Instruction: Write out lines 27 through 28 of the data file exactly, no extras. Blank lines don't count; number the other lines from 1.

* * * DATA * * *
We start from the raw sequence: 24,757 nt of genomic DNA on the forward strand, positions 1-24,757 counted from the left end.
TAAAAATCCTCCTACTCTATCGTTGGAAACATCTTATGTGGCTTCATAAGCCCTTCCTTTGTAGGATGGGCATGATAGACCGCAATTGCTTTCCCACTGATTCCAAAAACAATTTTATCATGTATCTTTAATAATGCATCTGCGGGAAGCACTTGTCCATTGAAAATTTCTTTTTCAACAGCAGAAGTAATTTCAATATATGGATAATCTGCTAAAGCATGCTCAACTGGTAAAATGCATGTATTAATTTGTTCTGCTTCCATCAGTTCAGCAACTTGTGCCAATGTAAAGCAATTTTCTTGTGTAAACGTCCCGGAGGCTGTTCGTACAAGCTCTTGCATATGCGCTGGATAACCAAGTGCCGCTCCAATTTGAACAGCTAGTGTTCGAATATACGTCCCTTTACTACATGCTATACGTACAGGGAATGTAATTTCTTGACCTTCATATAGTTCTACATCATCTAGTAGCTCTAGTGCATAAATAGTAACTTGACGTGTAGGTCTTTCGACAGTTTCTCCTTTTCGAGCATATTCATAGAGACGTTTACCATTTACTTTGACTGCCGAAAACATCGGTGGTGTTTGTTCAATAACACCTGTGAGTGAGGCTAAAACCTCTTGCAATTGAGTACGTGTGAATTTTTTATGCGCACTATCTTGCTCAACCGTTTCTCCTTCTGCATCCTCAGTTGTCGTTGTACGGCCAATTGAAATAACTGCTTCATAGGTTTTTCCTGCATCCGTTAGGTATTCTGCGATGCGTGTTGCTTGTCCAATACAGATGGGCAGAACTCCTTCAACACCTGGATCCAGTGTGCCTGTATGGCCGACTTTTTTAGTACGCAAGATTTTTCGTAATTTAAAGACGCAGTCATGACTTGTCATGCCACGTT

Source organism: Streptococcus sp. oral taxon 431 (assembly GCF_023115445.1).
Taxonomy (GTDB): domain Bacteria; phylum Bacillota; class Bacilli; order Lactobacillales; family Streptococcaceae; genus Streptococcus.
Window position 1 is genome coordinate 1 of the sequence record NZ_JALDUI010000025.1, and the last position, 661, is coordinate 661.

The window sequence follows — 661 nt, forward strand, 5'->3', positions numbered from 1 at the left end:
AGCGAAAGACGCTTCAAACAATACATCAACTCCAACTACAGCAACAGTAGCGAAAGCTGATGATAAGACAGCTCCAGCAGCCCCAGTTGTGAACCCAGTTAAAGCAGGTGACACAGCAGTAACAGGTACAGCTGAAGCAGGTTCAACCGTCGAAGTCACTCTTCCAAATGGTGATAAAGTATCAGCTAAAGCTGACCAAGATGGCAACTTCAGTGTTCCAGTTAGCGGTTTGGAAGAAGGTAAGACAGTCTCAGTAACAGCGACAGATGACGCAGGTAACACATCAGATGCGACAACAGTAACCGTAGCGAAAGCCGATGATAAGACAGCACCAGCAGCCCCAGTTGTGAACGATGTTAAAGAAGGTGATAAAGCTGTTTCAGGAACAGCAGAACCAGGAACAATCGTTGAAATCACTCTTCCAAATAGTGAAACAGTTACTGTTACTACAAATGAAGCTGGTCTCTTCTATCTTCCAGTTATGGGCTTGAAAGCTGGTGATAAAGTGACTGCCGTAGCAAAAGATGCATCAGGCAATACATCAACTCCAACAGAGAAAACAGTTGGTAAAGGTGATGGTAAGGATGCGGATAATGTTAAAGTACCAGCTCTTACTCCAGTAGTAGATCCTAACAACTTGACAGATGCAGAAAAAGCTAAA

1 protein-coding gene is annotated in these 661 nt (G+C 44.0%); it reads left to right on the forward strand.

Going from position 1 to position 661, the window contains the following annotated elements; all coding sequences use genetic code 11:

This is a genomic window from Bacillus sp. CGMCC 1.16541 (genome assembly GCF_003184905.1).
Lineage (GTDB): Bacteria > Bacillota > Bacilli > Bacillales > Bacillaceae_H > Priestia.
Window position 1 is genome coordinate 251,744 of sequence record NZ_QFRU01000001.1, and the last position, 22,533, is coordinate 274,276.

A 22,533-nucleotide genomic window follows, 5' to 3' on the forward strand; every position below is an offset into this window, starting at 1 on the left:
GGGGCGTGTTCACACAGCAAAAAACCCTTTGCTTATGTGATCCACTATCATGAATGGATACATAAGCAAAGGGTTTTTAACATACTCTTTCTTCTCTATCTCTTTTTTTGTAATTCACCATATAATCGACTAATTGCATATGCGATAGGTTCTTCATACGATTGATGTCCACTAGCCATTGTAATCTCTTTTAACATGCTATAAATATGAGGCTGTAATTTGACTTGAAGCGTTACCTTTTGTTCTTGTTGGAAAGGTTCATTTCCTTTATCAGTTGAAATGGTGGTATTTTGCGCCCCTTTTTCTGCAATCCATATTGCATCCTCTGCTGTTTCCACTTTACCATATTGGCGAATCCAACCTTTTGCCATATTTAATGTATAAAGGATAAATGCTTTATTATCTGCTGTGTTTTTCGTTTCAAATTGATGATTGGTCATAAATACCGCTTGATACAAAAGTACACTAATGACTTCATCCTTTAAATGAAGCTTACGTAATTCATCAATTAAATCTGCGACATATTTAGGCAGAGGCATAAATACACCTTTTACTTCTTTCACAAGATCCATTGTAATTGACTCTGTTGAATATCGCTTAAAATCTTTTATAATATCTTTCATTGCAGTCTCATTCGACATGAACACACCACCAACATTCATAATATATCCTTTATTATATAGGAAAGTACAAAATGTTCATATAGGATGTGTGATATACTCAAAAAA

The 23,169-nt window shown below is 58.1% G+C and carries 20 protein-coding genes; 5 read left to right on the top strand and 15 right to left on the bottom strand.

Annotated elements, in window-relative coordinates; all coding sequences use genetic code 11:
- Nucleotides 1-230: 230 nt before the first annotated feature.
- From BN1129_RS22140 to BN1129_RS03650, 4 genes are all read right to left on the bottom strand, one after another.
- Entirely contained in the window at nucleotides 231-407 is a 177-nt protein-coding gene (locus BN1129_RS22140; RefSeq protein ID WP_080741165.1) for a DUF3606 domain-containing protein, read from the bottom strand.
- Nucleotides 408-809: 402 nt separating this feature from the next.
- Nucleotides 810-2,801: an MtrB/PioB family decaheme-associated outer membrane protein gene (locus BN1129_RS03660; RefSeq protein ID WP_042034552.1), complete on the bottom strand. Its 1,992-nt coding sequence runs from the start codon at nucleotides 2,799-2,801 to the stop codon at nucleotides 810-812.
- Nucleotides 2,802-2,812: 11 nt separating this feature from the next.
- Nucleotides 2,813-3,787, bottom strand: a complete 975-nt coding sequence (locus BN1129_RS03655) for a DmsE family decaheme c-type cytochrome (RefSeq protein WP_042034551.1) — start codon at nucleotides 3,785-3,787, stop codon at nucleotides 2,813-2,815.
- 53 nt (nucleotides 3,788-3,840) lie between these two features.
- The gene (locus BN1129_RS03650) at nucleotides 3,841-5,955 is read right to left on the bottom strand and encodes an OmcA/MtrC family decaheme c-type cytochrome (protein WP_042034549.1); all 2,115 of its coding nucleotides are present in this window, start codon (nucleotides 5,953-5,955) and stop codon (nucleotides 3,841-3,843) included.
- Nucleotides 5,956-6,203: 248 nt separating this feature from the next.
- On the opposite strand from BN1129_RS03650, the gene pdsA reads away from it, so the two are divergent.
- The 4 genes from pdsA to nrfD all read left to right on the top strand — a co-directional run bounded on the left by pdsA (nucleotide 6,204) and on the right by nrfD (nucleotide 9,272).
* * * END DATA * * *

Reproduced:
- On the opposite strand from BN1129_RS03650, the gene pdsA reads away from it, so the two are divergent.
- The 4 genes from pdsA to nrfD all read left to right on the top strand — a co-directional run bounded on the left by pdsA (nucleotide 6,204) and on the right by nrfD (nucleotide 9,272).